Lester Brown, Seeds of Change, Praeger, 1969. Chapter 7
Prior to World War II, most
agricultural research in the
This process will most likely extend to poor countries as farm production depends more on purchased inputs and the portion of farm production marketed increases. The technology transfer can occur in the form of products, trained personnel, or most importantly, through Fertilizer Production.
The Fertilizer Breakthrough
In the early 1960s, M. W. Kellogg Company of
The new technology promised lowered fertilizer costs allowing poor
countries that can purchase new imports of fertilizer alone or with aid funds,
to benefit. “During the mid-1960,
several countries, including
Supplying Farmer’s Needs
Once profitable to use, modern
technology can increase the demand for many different farm inputs used. Agribusiness can provide the necessary
inputs needed, giving them an interest in the agricultural revolution. In the
The increase in farm equipment can be tied to advances in development. The use of new seeds created a massive increase in demand for irrigation pumps and tube wells. The use of pesticides has increased to protect the investment in high yield crops; this increase requires the use of more chemical sprayers. Early maturing rice that matures during the monsoon requires mechanical drying.
Equipment and maintenance needs of farmers are often unmet by the government due to main reasons: “First, farm equipment is spread so thinly that the cost of maintenance is often inordinately high. Secondly, governments have aggravated this already bad situation by permitting the import of farm equipment from several sources. This makes it virtually impossible to establish maintenance systems and stock spare parts for the many different makes and sizes of tractors and attachments.”
Developing countries can overcome this by selecting several farm-equipment manufacturing firms to generate competition in building a local supply and service organization. This organization could lay the groundwork for farm-equipment assembly and even a manufacturing industry.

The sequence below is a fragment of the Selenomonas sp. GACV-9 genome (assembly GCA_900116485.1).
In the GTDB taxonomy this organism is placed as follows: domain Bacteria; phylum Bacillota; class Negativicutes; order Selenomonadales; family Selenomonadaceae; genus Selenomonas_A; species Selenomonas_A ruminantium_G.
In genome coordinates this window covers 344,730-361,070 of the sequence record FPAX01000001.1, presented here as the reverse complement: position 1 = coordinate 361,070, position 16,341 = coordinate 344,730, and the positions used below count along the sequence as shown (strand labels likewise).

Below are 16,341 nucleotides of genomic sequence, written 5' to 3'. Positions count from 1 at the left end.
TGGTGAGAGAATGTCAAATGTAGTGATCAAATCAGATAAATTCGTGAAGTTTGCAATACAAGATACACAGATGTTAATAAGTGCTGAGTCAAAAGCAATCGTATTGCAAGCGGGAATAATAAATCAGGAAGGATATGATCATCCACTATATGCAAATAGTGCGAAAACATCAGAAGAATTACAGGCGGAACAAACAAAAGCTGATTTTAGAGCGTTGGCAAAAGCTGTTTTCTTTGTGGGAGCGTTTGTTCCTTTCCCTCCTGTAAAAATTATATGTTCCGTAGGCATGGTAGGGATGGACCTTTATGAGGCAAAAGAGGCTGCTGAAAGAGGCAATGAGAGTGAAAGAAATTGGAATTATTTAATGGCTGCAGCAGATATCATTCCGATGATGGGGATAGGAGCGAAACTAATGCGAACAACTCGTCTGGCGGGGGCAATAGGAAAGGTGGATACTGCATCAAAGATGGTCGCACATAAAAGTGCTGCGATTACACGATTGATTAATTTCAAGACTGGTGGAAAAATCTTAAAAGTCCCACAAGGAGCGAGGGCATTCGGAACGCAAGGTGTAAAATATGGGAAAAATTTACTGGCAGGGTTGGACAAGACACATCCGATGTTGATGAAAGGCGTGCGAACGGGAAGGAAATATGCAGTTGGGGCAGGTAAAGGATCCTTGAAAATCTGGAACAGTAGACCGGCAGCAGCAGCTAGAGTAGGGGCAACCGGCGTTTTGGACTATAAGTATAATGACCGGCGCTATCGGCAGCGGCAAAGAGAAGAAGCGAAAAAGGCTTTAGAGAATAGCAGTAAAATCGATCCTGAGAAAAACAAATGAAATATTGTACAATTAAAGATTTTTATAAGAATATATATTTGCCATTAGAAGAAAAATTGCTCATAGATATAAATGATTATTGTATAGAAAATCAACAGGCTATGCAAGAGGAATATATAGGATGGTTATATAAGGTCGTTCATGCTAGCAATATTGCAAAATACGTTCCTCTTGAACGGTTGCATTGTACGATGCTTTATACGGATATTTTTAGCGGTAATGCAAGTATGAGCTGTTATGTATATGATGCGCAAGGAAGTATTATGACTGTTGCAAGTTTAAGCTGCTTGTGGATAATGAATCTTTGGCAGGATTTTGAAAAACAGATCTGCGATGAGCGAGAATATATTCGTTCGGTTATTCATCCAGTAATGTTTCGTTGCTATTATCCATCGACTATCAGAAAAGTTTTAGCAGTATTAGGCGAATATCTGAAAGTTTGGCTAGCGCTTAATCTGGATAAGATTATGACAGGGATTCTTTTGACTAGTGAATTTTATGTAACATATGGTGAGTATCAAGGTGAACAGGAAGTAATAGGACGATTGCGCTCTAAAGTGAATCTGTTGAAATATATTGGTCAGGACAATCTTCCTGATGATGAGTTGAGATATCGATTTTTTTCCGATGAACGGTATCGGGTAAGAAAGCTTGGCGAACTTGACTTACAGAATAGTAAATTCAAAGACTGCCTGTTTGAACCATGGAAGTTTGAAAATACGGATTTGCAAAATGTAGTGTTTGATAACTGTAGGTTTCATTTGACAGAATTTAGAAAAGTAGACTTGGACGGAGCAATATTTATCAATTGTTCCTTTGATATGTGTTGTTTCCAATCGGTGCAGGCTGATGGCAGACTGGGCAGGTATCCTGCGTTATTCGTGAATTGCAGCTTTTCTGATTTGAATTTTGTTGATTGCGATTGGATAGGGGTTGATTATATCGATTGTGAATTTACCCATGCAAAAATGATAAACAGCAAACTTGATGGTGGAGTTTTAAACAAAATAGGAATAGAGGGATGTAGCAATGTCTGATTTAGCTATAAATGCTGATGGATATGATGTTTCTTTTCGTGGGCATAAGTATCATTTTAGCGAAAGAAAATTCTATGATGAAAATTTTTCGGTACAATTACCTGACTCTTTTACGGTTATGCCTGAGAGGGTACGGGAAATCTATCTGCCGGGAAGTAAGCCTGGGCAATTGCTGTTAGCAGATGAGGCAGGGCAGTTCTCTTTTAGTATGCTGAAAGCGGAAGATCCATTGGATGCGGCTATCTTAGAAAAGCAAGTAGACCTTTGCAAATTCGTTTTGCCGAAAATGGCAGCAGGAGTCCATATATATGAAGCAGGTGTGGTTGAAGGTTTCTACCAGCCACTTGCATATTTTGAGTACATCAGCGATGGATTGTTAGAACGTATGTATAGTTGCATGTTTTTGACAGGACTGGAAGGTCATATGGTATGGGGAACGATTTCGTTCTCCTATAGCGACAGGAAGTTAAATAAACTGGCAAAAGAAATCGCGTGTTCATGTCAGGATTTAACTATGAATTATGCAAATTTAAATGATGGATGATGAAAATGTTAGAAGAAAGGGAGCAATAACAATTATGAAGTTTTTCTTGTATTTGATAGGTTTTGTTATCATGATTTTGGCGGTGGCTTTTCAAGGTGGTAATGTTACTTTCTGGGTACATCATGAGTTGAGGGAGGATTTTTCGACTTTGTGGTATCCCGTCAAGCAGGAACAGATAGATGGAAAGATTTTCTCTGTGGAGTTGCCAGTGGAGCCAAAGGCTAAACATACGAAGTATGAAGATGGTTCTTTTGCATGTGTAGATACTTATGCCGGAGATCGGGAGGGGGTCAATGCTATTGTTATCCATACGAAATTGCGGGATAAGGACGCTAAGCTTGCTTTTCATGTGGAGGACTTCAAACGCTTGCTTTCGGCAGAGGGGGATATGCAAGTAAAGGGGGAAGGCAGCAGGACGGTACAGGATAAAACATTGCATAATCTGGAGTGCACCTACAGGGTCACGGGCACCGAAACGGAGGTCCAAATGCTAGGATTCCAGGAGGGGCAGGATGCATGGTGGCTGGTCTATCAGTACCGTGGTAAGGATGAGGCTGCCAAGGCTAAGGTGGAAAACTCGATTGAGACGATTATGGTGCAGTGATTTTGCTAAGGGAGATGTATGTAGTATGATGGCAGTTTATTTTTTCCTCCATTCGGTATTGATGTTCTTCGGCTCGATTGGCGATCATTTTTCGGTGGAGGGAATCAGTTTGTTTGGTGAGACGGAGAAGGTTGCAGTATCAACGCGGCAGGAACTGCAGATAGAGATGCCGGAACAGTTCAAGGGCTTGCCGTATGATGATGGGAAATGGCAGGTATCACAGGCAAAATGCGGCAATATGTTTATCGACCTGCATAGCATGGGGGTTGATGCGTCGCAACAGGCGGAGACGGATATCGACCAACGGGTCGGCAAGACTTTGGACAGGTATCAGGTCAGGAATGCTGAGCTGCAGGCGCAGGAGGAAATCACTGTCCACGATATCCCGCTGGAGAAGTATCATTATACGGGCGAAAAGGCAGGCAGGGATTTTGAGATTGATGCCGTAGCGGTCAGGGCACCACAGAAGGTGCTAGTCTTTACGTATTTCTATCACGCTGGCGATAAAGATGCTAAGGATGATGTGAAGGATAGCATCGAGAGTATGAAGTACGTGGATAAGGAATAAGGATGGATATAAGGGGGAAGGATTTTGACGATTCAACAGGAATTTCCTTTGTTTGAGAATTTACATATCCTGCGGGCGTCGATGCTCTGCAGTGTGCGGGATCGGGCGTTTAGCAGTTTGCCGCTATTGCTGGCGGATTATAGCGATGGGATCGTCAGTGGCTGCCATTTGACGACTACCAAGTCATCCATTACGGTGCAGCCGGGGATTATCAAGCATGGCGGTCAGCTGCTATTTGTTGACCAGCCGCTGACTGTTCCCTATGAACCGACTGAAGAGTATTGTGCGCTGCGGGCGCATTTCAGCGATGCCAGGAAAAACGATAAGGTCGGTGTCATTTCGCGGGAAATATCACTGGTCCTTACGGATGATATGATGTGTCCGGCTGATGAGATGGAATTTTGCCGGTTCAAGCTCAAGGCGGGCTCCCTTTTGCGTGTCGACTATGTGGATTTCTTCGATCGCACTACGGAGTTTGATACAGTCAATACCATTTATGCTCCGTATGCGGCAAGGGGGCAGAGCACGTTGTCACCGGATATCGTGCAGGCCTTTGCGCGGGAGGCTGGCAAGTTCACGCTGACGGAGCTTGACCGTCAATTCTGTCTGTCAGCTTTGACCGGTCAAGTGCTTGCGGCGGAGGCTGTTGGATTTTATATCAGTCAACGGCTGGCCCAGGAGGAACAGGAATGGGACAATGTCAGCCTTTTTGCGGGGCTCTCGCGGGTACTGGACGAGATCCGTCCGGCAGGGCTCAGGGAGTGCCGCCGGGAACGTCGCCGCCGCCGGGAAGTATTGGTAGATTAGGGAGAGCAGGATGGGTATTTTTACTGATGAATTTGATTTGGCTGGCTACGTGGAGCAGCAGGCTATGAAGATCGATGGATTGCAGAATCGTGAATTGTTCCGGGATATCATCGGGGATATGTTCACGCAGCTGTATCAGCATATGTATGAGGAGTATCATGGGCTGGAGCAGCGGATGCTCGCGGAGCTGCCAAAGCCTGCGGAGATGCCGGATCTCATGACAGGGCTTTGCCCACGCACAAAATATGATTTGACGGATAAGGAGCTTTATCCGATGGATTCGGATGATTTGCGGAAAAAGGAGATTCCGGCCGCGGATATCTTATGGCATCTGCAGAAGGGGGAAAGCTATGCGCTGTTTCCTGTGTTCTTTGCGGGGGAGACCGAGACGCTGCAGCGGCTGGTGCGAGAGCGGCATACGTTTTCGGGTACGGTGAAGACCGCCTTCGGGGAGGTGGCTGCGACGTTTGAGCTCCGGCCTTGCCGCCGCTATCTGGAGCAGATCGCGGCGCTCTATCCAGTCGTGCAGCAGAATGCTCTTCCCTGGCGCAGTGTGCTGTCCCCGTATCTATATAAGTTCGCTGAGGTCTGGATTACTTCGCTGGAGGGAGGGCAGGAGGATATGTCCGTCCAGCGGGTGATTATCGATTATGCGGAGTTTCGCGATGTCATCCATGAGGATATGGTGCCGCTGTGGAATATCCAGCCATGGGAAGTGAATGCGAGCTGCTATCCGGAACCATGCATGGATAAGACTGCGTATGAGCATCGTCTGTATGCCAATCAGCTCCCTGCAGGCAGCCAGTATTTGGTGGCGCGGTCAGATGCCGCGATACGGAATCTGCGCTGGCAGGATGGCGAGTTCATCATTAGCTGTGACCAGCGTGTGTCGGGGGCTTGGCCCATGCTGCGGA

Processing Farm Products
New investment is to be had in the processing of farm products or through their use as raw materials. “A lack of processing industries often imposes unnecessary constraints on a country’s agricultural development…Developing countries can obtain the necessary technological and marketing know-how by encouraging multinational agricultural processing and manufacturing firms to invest locally”
Example: The Overseas
Agricultural Development Corporation was formed in
Similarly, a Japanese-Indonesian agreement was reached to improve the
quality of corn and associated techniques like drying, warehousing, transport,
and shipping. A Sino-Japanese meat
processing plant in
Nationalism and the Multinational Firm
Foreign private investment is growing rapidly. “According to the “Survey of Current business, American”, American private investment abroad totaled $17 billion in 1930 and had reached only $19 billion by 1950 but then began to climb rapidly, rising to $50 billion in 1960 and $87 billion in 1966.” Overseas investment of European and Japanese firms is rising, as is the portion of total investment going to poor countries. Investment is going more into manufacturing than extractive industries. “Sales of farm inputs and opportunities for new invest in food processing and related activities are increasing in the poor countries in close relation to the acreage planted to high-yielding varieties.”
The challenge lies in the multinational having to demonstrate an interest in the local economy, showing a willingness to invest for the long term. For poor countries, poor countries must look at multinationals as an efficient means of technology transfer.
Summarized by: Donald Ripley